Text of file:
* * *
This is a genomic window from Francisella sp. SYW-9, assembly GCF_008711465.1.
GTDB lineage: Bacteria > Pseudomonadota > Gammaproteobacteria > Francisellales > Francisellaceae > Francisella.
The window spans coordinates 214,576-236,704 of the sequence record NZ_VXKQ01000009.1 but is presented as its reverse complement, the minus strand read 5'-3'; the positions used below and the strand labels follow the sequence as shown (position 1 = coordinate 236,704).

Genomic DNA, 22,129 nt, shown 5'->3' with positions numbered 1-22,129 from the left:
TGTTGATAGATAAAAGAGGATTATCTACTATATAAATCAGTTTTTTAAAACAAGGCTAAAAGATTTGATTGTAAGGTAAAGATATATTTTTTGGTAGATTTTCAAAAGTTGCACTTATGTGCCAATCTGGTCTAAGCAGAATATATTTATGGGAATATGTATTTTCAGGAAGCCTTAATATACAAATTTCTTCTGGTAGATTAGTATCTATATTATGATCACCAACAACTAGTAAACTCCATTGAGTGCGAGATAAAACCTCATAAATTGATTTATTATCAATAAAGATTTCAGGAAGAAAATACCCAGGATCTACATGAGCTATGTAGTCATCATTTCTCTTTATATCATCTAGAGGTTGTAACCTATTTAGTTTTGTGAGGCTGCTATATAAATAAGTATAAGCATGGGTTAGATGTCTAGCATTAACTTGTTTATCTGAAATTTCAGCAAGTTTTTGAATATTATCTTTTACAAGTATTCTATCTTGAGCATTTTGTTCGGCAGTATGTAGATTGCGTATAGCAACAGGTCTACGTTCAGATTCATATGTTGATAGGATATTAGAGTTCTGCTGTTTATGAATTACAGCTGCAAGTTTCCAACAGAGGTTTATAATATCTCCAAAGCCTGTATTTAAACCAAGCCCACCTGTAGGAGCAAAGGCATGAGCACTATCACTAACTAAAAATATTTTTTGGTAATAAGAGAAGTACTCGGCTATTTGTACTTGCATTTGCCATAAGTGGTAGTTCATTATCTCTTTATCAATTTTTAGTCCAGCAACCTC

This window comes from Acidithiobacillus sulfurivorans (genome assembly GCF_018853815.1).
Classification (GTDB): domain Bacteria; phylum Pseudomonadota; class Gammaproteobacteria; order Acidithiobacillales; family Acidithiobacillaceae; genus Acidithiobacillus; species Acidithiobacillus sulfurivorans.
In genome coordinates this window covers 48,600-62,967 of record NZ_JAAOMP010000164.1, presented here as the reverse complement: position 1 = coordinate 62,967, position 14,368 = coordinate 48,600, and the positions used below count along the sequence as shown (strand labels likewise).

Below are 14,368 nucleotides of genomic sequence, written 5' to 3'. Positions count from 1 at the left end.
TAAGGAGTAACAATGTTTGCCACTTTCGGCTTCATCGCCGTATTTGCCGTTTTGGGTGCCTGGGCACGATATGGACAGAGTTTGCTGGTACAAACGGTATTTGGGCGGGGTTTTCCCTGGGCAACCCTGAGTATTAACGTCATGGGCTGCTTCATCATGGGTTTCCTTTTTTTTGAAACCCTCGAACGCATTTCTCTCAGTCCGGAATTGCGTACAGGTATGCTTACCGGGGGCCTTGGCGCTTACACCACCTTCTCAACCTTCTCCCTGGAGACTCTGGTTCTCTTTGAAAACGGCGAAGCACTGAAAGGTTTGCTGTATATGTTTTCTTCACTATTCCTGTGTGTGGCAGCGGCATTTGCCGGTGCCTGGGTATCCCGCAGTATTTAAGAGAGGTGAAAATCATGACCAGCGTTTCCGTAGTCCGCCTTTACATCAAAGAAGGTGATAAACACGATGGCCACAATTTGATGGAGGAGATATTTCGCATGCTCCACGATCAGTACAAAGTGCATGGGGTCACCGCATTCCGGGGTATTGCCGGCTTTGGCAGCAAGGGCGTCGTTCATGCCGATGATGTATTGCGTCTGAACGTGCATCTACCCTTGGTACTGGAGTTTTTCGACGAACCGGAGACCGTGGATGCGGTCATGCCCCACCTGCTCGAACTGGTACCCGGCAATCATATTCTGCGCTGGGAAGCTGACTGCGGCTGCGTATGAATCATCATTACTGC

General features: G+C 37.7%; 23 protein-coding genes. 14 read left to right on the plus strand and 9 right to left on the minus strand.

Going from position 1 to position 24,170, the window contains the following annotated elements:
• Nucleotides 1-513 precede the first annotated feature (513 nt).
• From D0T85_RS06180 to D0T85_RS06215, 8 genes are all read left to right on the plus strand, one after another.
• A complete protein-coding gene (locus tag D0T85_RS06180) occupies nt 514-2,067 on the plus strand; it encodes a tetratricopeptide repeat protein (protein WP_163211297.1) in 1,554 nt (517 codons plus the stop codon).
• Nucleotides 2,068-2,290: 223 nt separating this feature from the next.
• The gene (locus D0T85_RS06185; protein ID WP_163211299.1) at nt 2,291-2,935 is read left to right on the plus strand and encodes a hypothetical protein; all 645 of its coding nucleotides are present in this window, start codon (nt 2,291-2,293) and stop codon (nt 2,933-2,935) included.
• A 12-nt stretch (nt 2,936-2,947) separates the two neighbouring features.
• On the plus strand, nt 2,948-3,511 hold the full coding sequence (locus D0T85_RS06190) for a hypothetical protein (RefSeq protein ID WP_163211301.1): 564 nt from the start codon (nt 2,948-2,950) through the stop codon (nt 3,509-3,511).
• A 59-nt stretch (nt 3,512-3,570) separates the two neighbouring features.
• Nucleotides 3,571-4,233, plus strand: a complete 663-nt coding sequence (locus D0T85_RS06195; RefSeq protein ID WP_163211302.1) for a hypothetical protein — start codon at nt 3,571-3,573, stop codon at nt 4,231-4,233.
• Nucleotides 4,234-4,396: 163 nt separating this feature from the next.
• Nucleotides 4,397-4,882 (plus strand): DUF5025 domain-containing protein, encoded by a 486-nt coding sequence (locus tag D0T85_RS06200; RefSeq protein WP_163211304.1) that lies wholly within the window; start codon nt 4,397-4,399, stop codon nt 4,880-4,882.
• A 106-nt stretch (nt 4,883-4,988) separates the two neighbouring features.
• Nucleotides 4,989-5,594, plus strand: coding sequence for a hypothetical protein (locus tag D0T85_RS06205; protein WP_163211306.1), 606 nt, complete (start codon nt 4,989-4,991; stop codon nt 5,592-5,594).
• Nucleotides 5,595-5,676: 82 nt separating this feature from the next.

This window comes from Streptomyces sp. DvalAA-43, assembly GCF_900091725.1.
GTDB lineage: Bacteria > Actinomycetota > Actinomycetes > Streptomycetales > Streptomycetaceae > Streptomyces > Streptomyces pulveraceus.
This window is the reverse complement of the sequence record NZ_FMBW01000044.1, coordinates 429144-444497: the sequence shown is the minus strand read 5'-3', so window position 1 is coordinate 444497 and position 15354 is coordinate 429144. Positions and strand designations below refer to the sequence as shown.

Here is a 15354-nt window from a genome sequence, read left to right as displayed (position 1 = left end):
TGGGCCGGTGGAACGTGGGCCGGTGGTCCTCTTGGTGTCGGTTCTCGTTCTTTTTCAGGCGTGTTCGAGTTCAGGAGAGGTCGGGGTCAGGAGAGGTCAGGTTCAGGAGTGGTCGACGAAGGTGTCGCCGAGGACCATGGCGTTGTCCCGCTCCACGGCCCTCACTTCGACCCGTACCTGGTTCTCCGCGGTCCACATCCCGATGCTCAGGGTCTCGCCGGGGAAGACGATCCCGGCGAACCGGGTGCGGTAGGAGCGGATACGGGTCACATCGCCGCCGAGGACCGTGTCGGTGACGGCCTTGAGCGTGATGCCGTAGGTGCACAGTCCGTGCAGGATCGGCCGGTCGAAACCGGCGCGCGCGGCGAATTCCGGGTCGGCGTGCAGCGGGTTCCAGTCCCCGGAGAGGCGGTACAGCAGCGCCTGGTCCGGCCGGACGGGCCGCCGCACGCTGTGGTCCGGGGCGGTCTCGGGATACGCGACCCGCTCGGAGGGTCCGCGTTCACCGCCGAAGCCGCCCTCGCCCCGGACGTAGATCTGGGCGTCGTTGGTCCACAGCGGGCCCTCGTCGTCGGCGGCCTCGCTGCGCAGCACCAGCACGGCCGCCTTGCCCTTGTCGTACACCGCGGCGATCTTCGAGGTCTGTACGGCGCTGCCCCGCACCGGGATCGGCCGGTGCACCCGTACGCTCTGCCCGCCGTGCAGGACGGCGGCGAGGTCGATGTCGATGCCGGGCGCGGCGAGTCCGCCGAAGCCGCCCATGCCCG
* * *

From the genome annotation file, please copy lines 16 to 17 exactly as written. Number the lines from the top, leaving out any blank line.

• Nucleotides 2,068-2,290: 223 nt separating this feature from the next.
• The gene (locus D0T85_RS06185; protein ID WP_163211299.1) at nt 2,291-2,935 is read left to right on the plus strand and encodes a hypothetical protein; all 645 of its coding nucleotides are present in this window, start codon (nt 2,291-2,293) and stop codon (nt 2,933-2,935) included.